A Logical Journey: From Gödel to Philosophy

Couverture
MIT Press, 3 févr. 1997 - 408 pages

Hao Wang (1921-1995) was one of the few confidants of the great mathematician and logician Kurt Gödel. A Logical Journey is a continuation of Wang's Reflections on Gödel and also elaborates on discussions contained in From Mathematics to Philosophy. A decade in preparation, it contains important and unfamiliar insights into Gödel's views on a wide range of issues, from Platonism and the nature of logic, to minds and machines, the existence of God, and positivism and phenomenology.

The impact of Gödel's theorem on twentieth-century thought is on par with that of Einstein's theory of relativity, Heisenberg's uncertainty principle, or Keynesian economics. These previously unpublished intimate and informal conversations, however, bring to light and amplify Gödel's other major contributions to logic and philosophy. They reveal that there is much more in Gödel's philosophy of mathematics than is commonly believed, and more in his philosophy than his philosophy of mathematics.

Wang writes that "it is even possible that his quite informal and loosely structured conversations with me, which I am freely using in this book, will turn out to be the fullest existing expression of the diverse components of his inadequately articulated general philosophy."

The first two chapters are devoted to Gödel's life and mental development. In the chapters that follow, Wang illustrates the quest for overarching solutions and grand unifications of knowledge and action in Gödel's written speculations on God and an afterlife. He gives the background and a chronological summary of the conversations, considers Gödel's comments on philosophies and philosophers (his support of Husserl's phenomenology and his digressions on Kant and Wittgenstein), and his attempt to demonstrate the superiority of the mind's power over brains and machines. Three chapters are tied together by what Wang perceives to be Gödel's governing ideal of philosophy: an exact theory in which mathematics and Newtonian physics serve as a model for philosophy or metaphysics. Finally, in an epilog Wang sketches his own approach to philosophy in contrast to his interpretation of Gödel's outlook.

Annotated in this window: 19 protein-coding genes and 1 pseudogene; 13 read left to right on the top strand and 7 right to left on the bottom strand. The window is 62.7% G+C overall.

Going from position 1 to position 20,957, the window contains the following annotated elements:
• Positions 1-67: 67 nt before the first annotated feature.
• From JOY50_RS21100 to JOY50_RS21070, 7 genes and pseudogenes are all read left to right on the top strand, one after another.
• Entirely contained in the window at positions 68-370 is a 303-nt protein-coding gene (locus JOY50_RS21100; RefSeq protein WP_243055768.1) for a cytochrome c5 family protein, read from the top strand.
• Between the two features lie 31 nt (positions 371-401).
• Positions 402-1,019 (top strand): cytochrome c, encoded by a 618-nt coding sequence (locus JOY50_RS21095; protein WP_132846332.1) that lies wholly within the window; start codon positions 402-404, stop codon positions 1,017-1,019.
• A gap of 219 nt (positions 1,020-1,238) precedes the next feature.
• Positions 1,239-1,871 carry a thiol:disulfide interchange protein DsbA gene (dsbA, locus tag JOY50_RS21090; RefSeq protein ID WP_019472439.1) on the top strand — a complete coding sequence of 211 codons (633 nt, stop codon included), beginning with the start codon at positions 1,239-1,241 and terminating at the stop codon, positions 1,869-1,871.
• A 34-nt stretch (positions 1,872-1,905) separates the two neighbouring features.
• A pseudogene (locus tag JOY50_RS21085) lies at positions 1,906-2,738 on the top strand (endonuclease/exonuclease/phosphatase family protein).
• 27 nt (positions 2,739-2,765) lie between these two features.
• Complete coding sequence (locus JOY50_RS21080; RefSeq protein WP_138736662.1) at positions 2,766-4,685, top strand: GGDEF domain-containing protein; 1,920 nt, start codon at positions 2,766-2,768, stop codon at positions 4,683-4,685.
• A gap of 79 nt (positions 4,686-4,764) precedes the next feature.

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Table des matières

VII
25
VIII
26
IX
35
X
42
XI
46
XII
51
XIII
54
XIV
61
XLI
193
XLII
203
XLIII
205
XLIV
209
XLV
211
XLVI
221
XLVII
232
XLVIII
237

XV
62
XVI
67
XVII
70
XVIII
76
XIX
81
XX
90
XXI
101
XXII
104
XXIII
111
XXIV
121
XXV
129
XXVI
130
XXVII
132
XXVIII
137
XXIX
147
XXX
153
XXXII
155
XXXIII
162
XXXIV
164
XXXV
172
XXXVI
177
XXXVII
183
XXXIX
184
XL
190
XLIX
242
L
247
LII
248
LIII
253
LIV
259
LV
264
LVI
269
LVII
273
LVIII
280
LIX
287
LXI
289
LXII
297
LXIII
305
LXIV
308
LXV
318
LXVI
323
LXVII
326
LXVIII
335
LXIX
342
LXX
353
LXXI
361
LXXII
375
LXXIII
381
Droits d'auteur

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Expressions et termes fréquents

Fréquemment cités

Page 19 - The reciprocal relationship of epistemology and science is of noteworthy kind. They are dependent upon each other. Epistemology without contact with science becomes an empty scheme. Science without epistemology is—insofar as it is thinkable at all—primitive and muddled

À propos de l'auteur (1997)

Hao Wang is Professor of Logic at The Rockefeller University and author of scores of articles and several books on logic, computers, and philosophy, including From Mathematics to Philosophy (extensively discussed with Gödel and containing contributions by him) and Beyond Analytic Philosophy: Doing Justice to What We Know (MIT Press Bradford Books). He is currently preparing a companion volume, Conversations with Kurt Gödel which will concentrate on Gödel's unpublished ideas.

Informations bibliographiques